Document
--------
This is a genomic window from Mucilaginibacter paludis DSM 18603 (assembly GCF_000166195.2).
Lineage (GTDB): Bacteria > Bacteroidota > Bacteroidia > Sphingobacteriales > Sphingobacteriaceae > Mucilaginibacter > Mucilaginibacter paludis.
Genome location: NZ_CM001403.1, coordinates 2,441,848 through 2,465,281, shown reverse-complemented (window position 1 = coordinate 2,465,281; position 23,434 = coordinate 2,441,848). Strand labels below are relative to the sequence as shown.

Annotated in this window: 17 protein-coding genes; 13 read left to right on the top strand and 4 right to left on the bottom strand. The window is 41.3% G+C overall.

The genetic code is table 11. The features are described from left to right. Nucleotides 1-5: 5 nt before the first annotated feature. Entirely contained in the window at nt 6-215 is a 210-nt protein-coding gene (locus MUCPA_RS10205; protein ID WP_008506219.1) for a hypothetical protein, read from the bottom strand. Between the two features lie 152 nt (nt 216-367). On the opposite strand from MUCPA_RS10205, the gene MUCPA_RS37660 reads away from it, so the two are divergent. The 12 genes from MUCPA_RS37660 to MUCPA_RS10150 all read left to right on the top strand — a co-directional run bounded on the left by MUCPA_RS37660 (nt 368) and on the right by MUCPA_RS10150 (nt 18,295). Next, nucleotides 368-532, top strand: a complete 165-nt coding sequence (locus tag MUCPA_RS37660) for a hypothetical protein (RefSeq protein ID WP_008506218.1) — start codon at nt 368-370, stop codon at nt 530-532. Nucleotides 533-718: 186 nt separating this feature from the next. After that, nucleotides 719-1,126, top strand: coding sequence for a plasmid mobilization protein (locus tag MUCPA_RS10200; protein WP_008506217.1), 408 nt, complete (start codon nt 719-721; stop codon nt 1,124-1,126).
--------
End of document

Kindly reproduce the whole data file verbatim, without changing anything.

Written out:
This is a genomic window from Mucilaginibacter paludis DSM 18603 (assembly GCF_000166195.2).
Lineage (GTDB): Bacteria > Bacteroidota > Bacteroidia > Sphingobacteriales > Sphingobacteriaceae > Mucilaginibacter > Mucilaginibacter paludis.
Genome location: NZ_CM001403.1, coordinates 2,441,848 through 2,465,281, shown reverse-complemented (window position 1 = coordinate 2,465,281; position 23,434 = coordinate 2,441,848). Strand labels below are relative to the sequence as shown.

Annotated in this window: 17 protein-coding genes; 13 read left to right on the top strand and 4 right to left on the bottom strand. The window is 41.3% G+C overall.

The genetic code is table 11. The features are described from left to right. Nucleotides 1-5: 5 nt before the first annotated feature. Entirely contained in the window at nt 6-215 is a 210-nt protein-coding gene (locus MUCPA_RS10205; protein ID WP_008506219.1) for a hypothetical protein, read from the bottom strand. Between the two features lie 152 nt (nt 216-367). On the opposite strand from MUCPA_RS10205, the gene MUCPA_RS37660 reads away from it, so the two are divergent. The 12 genes from MUCPA_RS37660 to MUCPA_RS10150 all read left to right on the top strand — a co-directional run bounded on the left by MUCPA_RS37660 (nt 368) and on the right by MUCPA_RS10150 (nt 18,295). Next, nucleotides 368-532, top strand: a complete 165-nt coding sequence (locus tag MUCPA_RS37660) for a hypothetical protein (RefSeq protein ID WP_008506218.1) — start codon at nt 368-370, stop codon at nt 530-532. Nucleotides 533-718: 186 nt separating this feature from the next. After that, nucleotides 719-1,126, top strand: coding sequence for a plasmid mobilization protein (locus tag MUCPA_RS10200; protein WP_008506217.1), 408 nt, complete (start codon nt 719-721; stop codon nt 1,124-1,126).